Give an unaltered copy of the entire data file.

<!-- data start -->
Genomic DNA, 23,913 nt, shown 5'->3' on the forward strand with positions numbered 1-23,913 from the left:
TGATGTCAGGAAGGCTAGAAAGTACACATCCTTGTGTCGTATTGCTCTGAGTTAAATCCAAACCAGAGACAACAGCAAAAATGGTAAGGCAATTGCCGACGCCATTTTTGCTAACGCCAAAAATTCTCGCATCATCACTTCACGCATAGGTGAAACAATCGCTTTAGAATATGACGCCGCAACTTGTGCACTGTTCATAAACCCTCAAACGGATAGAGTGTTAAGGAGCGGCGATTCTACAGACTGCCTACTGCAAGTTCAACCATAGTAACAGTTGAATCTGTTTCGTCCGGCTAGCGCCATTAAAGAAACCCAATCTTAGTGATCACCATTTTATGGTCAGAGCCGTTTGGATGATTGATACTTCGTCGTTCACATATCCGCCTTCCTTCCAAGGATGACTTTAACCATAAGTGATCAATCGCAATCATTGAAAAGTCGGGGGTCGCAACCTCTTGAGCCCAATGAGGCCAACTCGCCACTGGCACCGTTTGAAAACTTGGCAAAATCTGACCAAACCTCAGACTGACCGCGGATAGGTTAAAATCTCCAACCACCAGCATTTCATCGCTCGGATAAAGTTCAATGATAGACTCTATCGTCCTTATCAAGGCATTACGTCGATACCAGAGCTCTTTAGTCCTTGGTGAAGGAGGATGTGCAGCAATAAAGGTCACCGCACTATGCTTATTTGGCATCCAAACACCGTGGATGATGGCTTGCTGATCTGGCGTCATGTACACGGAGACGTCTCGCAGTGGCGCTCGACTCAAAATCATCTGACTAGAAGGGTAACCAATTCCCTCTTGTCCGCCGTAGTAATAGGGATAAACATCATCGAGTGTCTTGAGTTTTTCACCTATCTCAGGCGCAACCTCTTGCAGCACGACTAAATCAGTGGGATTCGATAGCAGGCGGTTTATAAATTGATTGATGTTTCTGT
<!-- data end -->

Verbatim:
Genomic DNA, 23,913 nt, shown 5'->3' on the forward strand with positions numbered 1-23,913 from the left:
TGATGTCAGGAAGGCTAGAAAGTACACATCCTTGTGTCGTATTGCTCTGAGTTAAATCCAAACCAGAGACAACAGCAAAAATGGTAAGGCAATTGCCGACGCCATTTTTGCTAACGCCAAAAATTCTCGCATCATCACTTCACGCATAGGTGAAACAATCGCTTTAGAATATGACGCCGCAACTTGTGCACTGTTCATAAACCCTCAAACGGATAGAGTGTTAAGGAGCGGCGATTCTACAGACTGCCTACTGCAAGTTCAACCATAGTAACAGTTGAATCTGTTTCGTCCGGCTAGCGCCATTAAAGAAACCCAATCTTAGTGATCACCATTTTATGGTCAGAGCCGTTTGGATGATTGATACTTCGTCGTTCACATATCCGCCTTCCTTCCAAGGATGACTTTAACCATAAGTGATCAATCGCAATCATTGAAAAGTCGGGGGTCGCAACCTCTTGAGCCCAATGAGGCCAACTCGCCACTGGCACCGTTTGAAAACTTGGCAAAATCTGACCAAACCTCAGACTGACCGCGGATAGGTTAAAATCTCCAACCACCAGCATTTCATCGCTCGGATAAAGTTCAATGATAGACTCTATCGTCCTTATCAAGGCATTACGTCGATACCAGAGCTCTTTAGTCCTTGGTGAAGGAGGATGTGCAGCAATAAAGGTCACCGCACTATGCTTATTTGGCATCCAAACACCGTGGATGATGGCTTGCTGATCTGGCGTCATGTACACGGAGACGTCTCGCAGTGGCGCTCGACTCAAAATCATCTGACTAGAAGGGTAACCAATTCCCTCTTGTCCGCCGTAGTAATAGGGATAAACATCATCGAGTGTCTTGAGTTTTTCACCTATCTCAGGCGCAACCTCTTGCAGCACGACTAAATCAGTGGGATTCGATAGCAGGCGGTTTATAAATTGATTGATGTTTCTGT